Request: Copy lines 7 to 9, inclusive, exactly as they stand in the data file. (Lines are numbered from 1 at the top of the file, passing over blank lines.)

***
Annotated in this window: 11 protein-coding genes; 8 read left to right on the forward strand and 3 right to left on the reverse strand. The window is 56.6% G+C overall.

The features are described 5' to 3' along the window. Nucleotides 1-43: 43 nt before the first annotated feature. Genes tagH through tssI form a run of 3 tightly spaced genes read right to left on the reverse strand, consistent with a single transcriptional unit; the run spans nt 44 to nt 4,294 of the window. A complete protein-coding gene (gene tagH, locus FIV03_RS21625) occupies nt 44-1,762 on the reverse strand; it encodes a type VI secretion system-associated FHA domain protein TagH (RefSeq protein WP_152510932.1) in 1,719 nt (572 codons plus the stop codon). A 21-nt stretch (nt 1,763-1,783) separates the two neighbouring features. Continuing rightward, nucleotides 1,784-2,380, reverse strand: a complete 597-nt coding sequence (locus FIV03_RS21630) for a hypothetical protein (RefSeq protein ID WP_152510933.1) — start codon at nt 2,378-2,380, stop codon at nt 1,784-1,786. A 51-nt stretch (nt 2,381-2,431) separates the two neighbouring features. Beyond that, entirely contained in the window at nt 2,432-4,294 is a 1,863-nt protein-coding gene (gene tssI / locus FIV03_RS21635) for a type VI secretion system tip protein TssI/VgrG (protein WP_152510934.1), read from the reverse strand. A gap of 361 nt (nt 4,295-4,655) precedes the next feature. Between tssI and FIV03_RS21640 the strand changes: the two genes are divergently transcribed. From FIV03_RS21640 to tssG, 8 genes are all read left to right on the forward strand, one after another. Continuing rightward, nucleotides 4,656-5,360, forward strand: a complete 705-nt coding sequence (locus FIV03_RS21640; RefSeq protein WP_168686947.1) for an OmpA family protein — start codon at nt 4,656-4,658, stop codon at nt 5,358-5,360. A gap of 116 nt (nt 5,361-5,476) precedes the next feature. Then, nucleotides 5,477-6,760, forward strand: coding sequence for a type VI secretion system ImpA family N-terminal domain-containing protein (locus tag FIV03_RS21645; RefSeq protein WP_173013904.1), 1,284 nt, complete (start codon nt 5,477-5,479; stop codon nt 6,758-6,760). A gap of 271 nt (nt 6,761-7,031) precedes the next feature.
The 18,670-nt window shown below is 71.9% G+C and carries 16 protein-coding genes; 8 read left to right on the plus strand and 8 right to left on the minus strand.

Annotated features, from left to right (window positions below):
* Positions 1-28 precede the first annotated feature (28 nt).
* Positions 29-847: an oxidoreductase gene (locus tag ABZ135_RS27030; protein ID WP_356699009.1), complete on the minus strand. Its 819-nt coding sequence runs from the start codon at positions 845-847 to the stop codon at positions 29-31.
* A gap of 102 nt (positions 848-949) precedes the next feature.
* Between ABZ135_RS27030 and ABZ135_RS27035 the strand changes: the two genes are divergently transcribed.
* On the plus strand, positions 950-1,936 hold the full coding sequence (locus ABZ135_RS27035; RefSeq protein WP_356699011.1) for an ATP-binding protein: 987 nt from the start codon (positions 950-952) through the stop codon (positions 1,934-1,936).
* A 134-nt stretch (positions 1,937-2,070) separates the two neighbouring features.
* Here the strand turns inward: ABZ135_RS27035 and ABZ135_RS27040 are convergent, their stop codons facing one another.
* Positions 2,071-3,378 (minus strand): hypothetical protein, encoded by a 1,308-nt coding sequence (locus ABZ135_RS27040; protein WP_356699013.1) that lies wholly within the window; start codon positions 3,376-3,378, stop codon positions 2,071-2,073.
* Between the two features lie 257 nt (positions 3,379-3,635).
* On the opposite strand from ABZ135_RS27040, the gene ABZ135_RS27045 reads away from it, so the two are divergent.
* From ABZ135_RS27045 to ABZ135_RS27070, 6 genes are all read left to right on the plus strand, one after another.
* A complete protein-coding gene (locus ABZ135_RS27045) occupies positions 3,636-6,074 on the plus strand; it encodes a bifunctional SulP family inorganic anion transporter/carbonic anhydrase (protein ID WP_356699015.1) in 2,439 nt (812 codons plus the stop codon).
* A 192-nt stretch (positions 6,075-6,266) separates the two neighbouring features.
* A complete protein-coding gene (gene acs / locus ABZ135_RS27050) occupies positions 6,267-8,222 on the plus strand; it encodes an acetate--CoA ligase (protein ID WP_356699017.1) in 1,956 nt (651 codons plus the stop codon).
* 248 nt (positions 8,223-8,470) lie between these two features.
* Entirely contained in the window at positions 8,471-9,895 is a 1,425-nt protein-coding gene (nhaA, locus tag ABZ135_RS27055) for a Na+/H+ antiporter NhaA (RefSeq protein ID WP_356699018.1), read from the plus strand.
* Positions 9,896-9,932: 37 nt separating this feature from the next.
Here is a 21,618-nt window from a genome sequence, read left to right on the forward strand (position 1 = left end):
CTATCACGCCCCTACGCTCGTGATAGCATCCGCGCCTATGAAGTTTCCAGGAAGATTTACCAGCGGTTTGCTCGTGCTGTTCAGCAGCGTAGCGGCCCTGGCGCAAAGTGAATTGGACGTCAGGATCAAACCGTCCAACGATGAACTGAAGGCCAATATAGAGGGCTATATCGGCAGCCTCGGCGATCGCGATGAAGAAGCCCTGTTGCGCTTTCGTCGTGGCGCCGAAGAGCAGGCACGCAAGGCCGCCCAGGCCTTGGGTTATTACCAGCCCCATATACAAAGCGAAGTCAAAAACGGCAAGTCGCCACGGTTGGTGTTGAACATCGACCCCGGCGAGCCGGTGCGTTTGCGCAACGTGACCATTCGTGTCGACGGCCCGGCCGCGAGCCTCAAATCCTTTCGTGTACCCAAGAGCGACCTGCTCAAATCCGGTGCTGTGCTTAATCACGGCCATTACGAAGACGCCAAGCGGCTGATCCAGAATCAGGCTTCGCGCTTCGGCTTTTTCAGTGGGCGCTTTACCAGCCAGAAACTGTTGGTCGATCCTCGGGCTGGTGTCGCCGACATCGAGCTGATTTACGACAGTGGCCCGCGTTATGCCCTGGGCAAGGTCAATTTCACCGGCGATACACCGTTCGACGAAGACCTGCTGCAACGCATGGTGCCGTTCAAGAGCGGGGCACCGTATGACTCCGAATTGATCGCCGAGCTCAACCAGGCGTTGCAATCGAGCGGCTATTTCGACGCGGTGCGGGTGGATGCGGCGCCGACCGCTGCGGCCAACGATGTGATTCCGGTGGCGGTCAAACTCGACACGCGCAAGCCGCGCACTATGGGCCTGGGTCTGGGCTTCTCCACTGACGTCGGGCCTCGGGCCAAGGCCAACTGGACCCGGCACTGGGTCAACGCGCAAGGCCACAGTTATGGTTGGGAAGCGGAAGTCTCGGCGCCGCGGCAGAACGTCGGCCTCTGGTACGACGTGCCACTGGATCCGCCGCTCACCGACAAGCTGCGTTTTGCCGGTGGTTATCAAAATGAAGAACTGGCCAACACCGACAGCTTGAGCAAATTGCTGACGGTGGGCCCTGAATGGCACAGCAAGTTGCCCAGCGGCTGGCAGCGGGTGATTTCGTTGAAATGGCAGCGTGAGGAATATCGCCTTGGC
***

* A gap of 102 nt (positions 848-949) precedes the next feature.
* Between ABZ135_RS27030 and ABZ135_RS27035 the strand changes: the two genes are divergently transcribed.
* On the plus strand, positions 950-1,936 hold the full coding sequence (locus ABZ135_RS27035; RefSeq protein WP_356699011.1) for an ATP-binding protein: 987 nt from the start codon (positions 950-952) through the stop codon (positions 1,934-1,936).